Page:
Liangfei Qiu is a professor in the Warrington College of Business and is an expert in social technology, including social media and social networks, as well as artificial intelligence and financial technology (FinTech).
Areas of Expertise (5)
Media Appearances (2)
The impact of real-time feedback in employee reviews
The study, "Are Traditional Performance Reviews Outdated? An Empirical Analysis on Continuous, Real-time Feedback in the Workplace," was conducted by Michael Rivera and Subodha Kumar from Temple University and Liangfei Qiu from the University of Florida. The authors found that the relationship source (peer, subordinate or supervisor) impacts real-time feedback, which tends to be more critical when it comes from supervisors.
Why Negotiators Should Be on Social Networks
Social ties encourage “best behaviour” in negotiations. If there is a high likelihood you will encounter someone another time in the future, you will naturally be less inclined to deceive them. But since no human is perfect, “bad behaviour” may still happen, even if by mistake. Are people more forgiving when the culprit is a network friend? Ravi Bapna (University of Minnesota), Liangfei Qiu (University of Florida) and Sarah Rice (Texas A&M University) examined this question in their paper “Repeated Interactions vs. Social Ties: Quantifying the Economic Value of Trust, Forgiveness, and Reputation Using a Field Experiment”.
How learning effects influence knowledge contribution in online Q&A community? A social cognitive perspectiveDecision Support Systems
Chencheng Shi, et al.
Informative contributions are critical for the healthy development of online Q&A communities, which have gained increasing popularity in solving personalized open-ended problems. However, little is known about whether past contribution behaviors and corresponding community feedbacks received affect the characteristics of subsequent contributions. Drawing upon the social cognitive theory, we examine the learning effects on users' knowledge contribution behaviors.
On the Spillover Effects of Online Product Reviews on Purchases: Evidence from Clickstream DataInformation Systems Research
Young Kwark, et al.
We study the spillover effects of the online reviews of other covisited products on the purchases of a focal product using clickstream data from a large retailer. The proposed spillover effects are moderated by (a) whether the related (covisited) products are complementary or substitutive, (b) the choice of media channel (mobile or personal computer (PC)) used, (c) whether the related products are from the same or a different brand, (d) consumer experience, and (e) the variance of the review ratings.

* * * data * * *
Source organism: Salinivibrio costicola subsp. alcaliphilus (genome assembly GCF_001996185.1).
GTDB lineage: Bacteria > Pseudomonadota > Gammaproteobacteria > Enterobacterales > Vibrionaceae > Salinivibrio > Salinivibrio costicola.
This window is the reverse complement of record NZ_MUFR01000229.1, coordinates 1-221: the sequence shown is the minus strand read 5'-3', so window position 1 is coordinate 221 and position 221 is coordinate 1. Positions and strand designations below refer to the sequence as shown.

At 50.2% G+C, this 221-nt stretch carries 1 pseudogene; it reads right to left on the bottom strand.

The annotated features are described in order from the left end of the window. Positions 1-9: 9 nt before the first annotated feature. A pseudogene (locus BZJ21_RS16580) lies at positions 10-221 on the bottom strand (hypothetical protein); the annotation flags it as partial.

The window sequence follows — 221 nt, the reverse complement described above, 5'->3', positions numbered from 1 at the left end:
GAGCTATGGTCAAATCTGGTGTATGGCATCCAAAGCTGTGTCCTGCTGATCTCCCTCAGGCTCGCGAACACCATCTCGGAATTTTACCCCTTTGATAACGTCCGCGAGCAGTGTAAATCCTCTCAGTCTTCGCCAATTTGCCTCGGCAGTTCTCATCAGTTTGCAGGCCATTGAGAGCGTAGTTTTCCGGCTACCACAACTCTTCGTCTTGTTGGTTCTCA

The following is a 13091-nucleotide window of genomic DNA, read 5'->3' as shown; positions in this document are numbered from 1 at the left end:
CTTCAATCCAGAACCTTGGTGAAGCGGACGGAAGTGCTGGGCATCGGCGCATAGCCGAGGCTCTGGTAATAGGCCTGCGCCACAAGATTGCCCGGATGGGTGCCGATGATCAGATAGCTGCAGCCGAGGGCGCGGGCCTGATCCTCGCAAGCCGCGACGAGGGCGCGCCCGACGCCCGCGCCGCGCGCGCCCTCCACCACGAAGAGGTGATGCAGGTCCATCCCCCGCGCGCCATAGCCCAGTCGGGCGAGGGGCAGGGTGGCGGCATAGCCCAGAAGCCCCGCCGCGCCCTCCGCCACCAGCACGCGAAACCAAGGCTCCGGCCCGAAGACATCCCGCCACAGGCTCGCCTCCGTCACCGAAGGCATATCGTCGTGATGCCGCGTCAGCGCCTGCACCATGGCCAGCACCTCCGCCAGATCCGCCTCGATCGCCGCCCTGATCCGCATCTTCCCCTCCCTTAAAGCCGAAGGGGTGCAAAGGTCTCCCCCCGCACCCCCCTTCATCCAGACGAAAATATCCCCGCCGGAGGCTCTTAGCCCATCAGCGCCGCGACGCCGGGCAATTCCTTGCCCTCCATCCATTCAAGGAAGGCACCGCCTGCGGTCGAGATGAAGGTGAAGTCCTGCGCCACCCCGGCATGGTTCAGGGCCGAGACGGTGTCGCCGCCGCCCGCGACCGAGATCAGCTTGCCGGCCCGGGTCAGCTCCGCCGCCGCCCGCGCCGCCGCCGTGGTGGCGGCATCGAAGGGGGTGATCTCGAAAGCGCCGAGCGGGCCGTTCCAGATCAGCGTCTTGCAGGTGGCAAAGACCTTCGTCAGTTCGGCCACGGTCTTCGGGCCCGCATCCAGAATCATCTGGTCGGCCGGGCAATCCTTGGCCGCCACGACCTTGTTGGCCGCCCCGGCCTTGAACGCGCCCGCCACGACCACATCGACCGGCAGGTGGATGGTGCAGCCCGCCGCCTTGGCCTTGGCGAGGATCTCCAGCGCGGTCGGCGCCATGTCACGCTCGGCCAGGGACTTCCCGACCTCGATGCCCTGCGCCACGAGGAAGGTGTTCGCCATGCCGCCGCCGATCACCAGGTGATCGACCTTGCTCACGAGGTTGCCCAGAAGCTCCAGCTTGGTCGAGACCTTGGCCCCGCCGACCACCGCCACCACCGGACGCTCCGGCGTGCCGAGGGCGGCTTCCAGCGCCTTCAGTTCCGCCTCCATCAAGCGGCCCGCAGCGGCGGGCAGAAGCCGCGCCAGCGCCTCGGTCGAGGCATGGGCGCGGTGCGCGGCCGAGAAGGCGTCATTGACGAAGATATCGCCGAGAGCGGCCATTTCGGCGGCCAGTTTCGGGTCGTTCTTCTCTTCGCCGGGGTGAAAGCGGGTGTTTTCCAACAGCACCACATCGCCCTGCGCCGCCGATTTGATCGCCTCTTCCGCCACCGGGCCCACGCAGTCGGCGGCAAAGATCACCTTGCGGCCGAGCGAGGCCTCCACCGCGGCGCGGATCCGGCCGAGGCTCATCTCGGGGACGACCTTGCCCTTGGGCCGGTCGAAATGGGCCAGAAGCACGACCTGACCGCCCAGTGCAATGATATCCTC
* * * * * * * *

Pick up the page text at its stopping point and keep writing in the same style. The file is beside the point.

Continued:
Environmental Factors in Operations Management: The Impact of Air Quality on Product DemandProduction and Operations Management
Ying Ding, et al.
The operations management literature has recently begun to analyze how novel data sources help practitioners better understand product demand. We extend this stream of research by analyzing how air quality, a prominent environmental factor that has received little attention in prior studies, can impact product demand. Specifically, we examine how air quality affects the demand for different product color options, and find a greater demand for blue-color product option on air-polluted days (vs. clear days).
Multidimensional Observational Learning in Social Networks: Theory and Experimental EvidenceInformation Systems Research
Liangfei Qiu, et al.
The prevalence of consumers sharing their purchases on social media platforms (e.g., Instagram and Pinterest) and the use of this information by potential future consumers have substantial implications for online retailing. In this study, we examine how product characteristics and the type of information provider jointly impact purchase decisions in a social network setting. We first propose an analytical observational learning framework integrating the impact of product differentiation and social ties.
Informational Efficiency of Cryptocurrency MarketsSSRN
Liangfei Qiu, et al.
We study the price discovery process of cryptocurrencies that trade in unregulated and fragmented markets and have a non-traditional business model. ICOs exhibit significant inefficiencies with VRs (Variance Ratios) less than 0.7 for up to 5-years from the issue date. IEOs with a similar business model as ICOs but underwritten by exchanges are consistently more efficient than ICOs over 200 days, while IPOs are efficient within 30 days of issue.